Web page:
There are three major long-term global economic issues, said ACCA, which recently published a related report together with the Institute of Management Accountants.
China: becoming rich before it becomes old?
While China has great advantages, including a modern infrastructure, a large domestic market, there are challenges that must be overcome if China is to succeed in propelling itself from a middle-income country to a high income one, said ACCA.
High levels of debt, especially among state-owned enterprises, are now limiting the ability of the authorities to stimulate growth through lower interest rates, the accountancy body pointed out.
In addition, the population of working age is now declining as the population as a whole ages, the report says. T
This will both reduce the trend rate of GDP growth and increase the dependency ratio – fewer workers in relation to an increasing number of older people, ACCA observed.
The Euro: fiscal integration needed
The Euro has survived its first two decades, despite several financial crises that threatened its very existence, said ACCA.
But it has not been a success - it has failed to deliver the real economic convergence among its members claimed for it at the outset, the accountancy body pointed out.
Indeed, the Euro’s “one size fits all” monetary policy has delivered economic divergence, not convergence, said Michael Taylor, ACCA’s chief economist.
History suggests that monetary unions only survive in the long run if they become fiscal unions too, he noted.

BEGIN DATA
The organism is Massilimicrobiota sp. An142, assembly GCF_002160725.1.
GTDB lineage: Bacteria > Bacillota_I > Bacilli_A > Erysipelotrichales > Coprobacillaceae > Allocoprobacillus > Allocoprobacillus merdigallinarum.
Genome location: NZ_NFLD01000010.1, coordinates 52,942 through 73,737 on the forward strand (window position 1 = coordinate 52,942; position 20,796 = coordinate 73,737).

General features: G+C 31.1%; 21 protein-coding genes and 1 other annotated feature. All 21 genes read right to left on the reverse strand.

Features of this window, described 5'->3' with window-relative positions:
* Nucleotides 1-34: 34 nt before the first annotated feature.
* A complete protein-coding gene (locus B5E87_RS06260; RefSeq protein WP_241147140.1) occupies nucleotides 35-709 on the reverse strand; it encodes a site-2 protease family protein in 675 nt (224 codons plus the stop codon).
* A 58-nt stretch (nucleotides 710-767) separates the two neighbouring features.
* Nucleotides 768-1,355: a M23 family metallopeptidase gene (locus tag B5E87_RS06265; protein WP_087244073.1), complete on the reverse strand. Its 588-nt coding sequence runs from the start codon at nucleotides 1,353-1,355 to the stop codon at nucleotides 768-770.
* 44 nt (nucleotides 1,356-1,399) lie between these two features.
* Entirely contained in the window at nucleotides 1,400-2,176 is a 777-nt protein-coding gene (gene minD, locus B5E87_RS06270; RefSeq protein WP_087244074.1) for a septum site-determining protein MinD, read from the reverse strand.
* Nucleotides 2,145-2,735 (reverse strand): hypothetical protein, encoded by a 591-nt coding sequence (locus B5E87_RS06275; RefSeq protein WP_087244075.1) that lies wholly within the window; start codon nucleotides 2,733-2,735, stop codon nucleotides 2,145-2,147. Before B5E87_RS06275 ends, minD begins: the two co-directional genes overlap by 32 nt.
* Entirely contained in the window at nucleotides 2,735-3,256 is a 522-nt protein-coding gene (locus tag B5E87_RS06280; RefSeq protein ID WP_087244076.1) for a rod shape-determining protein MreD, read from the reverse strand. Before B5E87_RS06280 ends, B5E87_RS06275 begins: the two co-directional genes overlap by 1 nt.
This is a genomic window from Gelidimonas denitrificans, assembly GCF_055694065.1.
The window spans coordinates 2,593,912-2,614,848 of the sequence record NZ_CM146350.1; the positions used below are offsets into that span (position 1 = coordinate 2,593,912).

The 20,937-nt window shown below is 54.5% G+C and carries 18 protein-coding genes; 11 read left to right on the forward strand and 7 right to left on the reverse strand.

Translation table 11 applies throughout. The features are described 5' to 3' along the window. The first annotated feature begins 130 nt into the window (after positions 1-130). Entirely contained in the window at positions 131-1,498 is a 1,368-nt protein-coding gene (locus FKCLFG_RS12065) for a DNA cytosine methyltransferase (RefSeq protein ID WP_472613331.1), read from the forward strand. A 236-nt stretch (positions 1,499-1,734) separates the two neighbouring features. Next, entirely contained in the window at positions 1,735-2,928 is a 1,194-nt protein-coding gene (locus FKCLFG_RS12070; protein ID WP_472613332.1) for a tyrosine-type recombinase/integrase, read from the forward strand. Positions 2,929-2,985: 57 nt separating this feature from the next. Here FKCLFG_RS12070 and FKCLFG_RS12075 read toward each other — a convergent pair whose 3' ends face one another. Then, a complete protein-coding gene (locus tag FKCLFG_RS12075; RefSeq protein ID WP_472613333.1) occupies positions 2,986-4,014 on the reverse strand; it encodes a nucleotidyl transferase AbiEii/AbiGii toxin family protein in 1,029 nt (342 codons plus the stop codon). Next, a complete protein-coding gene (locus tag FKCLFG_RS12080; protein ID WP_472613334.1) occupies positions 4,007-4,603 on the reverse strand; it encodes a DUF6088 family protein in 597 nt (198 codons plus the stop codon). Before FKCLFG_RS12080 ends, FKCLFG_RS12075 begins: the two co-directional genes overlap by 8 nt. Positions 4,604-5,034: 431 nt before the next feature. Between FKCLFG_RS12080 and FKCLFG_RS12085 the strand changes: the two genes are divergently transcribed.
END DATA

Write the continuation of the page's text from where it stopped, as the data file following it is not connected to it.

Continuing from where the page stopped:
The next two decades of the Euro are likely to see further progress in this direction, ultimately resulting in a eurozone finance ministry with tax and spending powers, according to the report.
Limited progress so far has come following financial crises – a prime candidate for the next eurozone crisis is Italy, where public sector debt is very high and the banking system increasingly fragile, the report adds.
The US: public debt challenges
While the US economy has now expanded continuously for over 10 years, the longest such period in over 150 years, there are structural changes that represent challenges for policymakers, said ACCA.
“Perhaps the greatest concern arises from the level of public sector debt, which is on track to reach its highest level since 1946,” Taylor pointed out.
More positively, the US can operate at lower levels of unemployment without generating upward pressure on inflation, said ACCA, adding that the resurgence of the oil industry and the emergence of the US as a net exporter of oil is a positive for the economy because it is not reliant on the Middle East for supplies.
“But again, it is one that requires an adjustment in policy responses and may introduce greater volatility to the economic cycle,” said Taylor. “Now a lot of investment and spending is tied into the oil market therefore this could increase volatility in the oil sector.”